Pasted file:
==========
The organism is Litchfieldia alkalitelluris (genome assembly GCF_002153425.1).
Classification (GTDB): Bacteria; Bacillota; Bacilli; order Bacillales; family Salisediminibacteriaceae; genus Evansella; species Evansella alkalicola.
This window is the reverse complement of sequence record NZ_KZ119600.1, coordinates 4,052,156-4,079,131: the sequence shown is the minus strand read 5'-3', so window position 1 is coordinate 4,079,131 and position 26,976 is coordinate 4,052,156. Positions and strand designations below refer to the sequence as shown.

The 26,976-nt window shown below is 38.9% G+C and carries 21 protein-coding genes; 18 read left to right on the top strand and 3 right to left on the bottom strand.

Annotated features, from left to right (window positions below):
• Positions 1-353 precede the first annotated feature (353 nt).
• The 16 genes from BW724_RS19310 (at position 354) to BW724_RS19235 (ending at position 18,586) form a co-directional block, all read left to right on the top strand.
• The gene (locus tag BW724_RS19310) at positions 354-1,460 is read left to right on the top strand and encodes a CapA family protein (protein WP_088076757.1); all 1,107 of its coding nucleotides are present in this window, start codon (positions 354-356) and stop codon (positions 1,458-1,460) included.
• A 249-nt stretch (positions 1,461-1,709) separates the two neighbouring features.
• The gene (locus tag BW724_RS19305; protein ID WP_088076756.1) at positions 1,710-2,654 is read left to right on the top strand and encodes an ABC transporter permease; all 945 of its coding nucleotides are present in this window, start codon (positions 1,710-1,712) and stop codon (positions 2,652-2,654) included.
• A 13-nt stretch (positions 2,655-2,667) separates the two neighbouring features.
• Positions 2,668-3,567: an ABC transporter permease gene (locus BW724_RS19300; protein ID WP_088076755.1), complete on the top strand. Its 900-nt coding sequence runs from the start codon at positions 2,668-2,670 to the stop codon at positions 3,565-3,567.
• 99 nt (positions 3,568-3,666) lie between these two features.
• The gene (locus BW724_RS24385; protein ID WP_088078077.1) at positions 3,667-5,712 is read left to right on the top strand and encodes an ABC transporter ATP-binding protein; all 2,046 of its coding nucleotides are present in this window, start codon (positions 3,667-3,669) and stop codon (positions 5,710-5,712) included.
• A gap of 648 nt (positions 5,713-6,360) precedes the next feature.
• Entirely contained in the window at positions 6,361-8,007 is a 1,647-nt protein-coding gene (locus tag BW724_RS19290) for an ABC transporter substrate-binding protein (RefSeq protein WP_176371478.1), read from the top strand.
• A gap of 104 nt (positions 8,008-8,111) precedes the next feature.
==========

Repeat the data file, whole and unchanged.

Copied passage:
The organism is Litchfieldia alkalitelluris (genome assembly GCF_002153425.1).
Classification (GTDB): Bacteria; Bacillota; Bacilli; order Bacillales; family Salisediminibacteriaceae; genus Evansella; species Evansella alkalicola.
This window is the reverse complement of sequence record NZ_KZ119600.1, coordinates 4,052,156-4,079,131: the sequence shown is the minus strand read 5'-3', so window position 1 is coordinate 4,079,131 and position 26,976 is coordinate 4,052,156. Positions and strand designations below refer to the sequence as shown.

The 26,976-nt window shown below is 38.9% G+C and carries 21 protein-coding genes; 18 read left to right on the top strand and 3 right to left on the bottom strand.

Annotated features, from left to right (window positions below):
• Positions 1-353 precede the first annotated feature (353 nt).
• The 16 genes from BW724_RS19310 (at position 354) to BW724_RS19235 (ending at position 18,586) form a co-directional block, all read left to right on the top strand.
• The gene (locus tag BW724_RS19310) at positions 354-1,460 is read left to right on the top strand and encodes a CapA family protein (protein WP_088076757.1); all 1,107 of its coding nucleotides are present in this window, start codon (positions 354-356) and stop codon (positions 1,458-1,460) included.
• A 249-nt stretch (positions 1,461-1,709) separates the two neighbouring features.
• The gene (locus tag BW724_RS19305; protein ID WP_088076756.1) at positions 1,710-2,654 is read left to right on the top strand and encodes an ABC transporter permease; all 945 of its coding nucleotides are present in this window, start codon (positions 1,710-1,712) and stop codon (positions 2,652-2,654) included.
• A 13-nt stretch (positions 2,655-2,667) separates the two neighbouring features.
• Positions 2,668-3,567: an ABC transporter permease gene (locus BW724_RS19300; protein ID WP_088076755.1), complete on the top strand. Its 900-nt coding sequence runs from the start codon at positions 2,668-2,670 to the stop codon at positions 3,565-3,567.
• 99 nt (positions 3,568-3,666) lie between these two features.
• The gene (locus BW724_RS24385; protein ID WP_088078077.1) at positions 3,667-5,712 is read left to right on the top strand and encodes an ABC transporter ATP-binding protein; all 2,046 of its coding nucleotides are present in this window, start codon (positions 3,667-3,669) and stop codon (positions 5,710-5,712) included.
• A gap of 648 nt (positions 5,713-6,360) precedes the next feature.
• Entirely contained in the window at positions 6,361-8,007 is a 1,647-nt protein-coding gene (locus tag BW724_RS19290) for an ABC transporter substrate-binding protein (RefSeq protein WP_176371478.1), read from the top strand.
• A gap of 104 nt (positions 8,008-8,111) precedes the next feature.